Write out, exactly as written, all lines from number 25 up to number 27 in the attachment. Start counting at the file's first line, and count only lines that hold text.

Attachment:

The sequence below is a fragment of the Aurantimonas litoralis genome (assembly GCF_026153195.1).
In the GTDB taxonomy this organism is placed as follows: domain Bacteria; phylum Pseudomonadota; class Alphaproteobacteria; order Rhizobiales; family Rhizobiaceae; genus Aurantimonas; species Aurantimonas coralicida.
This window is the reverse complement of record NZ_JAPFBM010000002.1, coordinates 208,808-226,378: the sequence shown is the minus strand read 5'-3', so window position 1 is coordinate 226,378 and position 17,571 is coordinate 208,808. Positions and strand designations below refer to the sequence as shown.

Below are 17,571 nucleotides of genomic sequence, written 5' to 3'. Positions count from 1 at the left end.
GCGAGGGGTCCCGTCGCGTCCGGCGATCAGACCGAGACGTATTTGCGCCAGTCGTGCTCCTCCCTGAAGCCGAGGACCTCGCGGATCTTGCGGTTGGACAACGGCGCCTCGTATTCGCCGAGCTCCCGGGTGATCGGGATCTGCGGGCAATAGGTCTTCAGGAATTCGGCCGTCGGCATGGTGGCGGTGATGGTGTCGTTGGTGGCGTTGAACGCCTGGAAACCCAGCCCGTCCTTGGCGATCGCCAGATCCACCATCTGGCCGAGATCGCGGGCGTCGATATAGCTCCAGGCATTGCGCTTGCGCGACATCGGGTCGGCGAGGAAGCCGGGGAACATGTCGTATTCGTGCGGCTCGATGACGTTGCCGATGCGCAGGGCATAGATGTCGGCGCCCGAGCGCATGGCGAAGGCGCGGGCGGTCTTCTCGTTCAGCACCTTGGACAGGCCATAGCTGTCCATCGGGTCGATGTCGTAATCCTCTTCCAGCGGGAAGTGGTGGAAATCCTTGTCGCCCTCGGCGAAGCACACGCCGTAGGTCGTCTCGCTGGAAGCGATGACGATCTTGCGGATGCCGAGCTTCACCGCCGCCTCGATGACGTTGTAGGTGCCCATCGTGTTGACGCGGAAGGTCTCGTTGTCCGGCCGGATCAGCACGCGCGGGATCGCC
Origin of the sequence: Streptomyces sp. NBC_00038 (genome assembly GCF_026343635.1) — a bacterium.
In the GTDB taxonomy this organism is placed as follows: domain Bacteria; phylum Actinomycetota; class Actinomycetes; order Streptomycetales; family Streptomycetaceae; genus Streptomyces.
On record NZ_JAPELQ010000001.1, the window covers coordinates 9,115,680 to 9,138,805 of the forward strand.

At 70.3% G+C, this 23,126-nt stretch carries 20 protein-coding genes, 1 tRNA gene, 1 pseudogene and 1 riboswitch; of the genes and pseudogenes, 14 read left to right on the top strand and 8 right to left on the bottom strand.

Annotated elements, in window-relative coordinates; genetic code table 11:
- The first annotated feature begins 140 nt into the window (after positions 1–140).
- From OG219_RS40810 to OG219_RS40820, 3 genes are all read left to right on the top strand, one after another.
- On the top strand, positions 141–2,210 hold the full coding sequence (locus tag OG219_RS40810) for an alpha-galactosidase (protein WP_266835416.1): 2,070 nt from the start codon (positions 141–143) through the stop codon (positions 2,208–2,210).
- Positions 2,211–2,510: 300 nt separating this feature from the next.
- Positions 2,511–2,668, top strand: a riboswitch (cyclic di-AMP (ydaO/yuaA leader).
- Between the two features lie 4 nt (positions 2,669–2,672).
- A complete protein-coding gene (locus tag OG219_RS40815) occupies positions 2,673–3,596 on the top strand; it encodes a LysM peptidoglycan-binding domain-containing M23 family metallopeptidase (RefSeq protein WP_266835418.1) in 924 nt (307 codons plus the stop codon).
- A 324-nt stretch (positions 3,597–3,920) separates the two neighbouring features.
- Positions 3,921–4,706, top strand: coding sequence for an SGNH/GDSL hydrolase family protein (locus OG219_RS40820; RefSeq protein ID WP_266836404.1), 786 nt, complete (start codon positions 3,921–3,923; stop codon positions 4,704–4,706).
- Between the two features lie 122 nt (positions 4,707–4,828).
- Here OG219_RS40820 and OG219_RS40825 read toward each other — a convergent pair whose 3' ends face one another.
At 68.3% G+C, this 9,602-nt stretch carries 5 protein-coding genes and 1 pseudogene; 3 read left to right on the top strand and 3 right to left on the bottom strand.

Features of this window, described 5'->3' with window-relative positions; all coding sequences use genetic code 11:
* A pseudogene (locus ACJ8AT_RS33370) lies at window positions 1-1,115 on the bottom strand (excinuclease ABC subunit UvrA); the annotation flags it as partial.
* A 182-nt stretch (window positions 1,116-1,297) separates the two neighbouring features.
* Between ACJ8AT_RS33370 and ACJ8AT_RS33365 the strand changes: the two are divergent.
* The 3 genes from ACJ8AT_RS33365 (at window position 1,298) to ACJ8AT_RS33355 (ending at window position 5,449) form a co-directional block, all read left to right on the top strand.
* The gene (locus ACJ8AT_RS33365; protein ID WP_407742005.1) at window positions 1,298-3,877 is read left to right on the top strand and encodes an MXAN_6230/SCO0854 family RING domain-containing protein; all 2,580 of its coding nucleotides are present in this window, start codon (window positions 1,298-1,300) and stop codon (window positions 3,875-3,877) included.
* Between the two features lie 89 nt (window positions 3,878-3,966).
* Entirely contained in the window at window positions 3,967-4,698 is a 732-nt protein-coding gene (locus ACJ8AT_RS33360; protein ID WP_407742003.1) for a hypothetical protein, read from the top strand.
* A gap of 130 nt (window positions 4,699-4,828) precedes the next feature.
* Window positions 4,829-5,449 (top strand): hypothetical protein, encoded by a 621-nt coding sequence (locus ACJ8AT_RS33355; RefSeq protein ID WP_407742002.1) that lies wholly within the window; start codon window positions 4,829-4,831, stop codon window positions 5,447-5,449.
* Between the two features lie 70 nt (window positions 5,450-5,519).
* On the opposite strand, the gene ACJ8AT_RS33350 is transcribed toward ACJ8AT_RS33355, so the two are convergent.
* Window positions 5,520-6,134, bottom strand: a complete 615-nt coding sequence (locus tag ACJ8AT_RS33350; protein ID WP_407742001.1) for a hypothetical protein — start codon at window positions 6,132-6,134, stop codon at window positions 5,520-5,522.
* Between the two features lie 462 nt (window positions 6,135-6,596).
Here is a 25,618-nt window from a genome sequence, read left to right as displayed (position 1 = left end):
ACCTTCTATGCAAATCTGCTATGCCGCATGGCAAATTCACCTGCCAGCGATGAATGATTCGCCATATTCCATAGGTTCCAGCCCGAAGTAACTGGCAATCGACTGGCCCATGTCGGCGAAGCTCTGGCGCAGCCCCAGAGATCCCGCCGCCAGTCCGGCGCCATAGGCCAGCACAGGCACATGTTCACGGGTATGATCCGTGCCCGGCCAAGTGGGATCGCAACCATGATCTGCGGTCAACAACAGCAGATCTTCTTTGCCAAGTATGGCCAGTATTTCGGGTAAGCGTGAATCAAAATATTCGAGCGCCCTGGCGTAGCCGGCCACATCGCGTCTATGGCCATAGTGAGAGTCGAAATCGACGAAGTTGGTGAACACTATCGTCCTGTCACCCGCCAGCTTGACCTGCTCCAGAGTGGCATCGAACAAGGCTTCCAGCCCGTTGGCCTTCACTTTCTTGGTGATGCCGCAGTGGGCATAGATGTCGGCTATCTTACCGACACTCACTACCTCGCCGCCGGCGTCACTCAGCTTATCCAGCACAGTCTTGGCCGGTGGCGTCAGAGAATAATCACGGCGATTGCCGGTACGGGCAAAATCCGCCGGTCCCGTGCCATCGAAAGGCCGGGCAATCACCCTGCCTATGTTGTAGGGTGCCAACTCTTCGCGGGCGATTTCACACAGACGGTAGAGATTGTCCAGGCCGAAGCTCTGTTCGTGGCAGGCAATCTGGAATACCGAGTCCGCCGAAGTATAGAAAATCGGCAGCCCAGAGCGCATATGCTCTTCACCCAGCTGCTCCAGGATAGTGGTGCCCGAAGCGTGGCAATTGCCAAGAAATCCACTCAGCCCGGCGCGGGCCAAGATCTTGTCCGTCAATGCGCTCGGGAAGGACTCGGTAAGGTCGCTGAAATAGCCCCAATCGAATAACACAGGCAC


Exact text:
* A 182-nt stretch (window positions 1,116-1,297) separates the two neighbouring features.
* Between ACJ8AT_RS33370 and ACJ8AT_RS33365 the strand changes: the two are divergent.
* The 3 genes from ACJ8AT_RS33365 (at window position 1,298) to ACJ8AT_RS33355 (ending at window position 5,449) form a co-directional block, all read left to right on the top strand.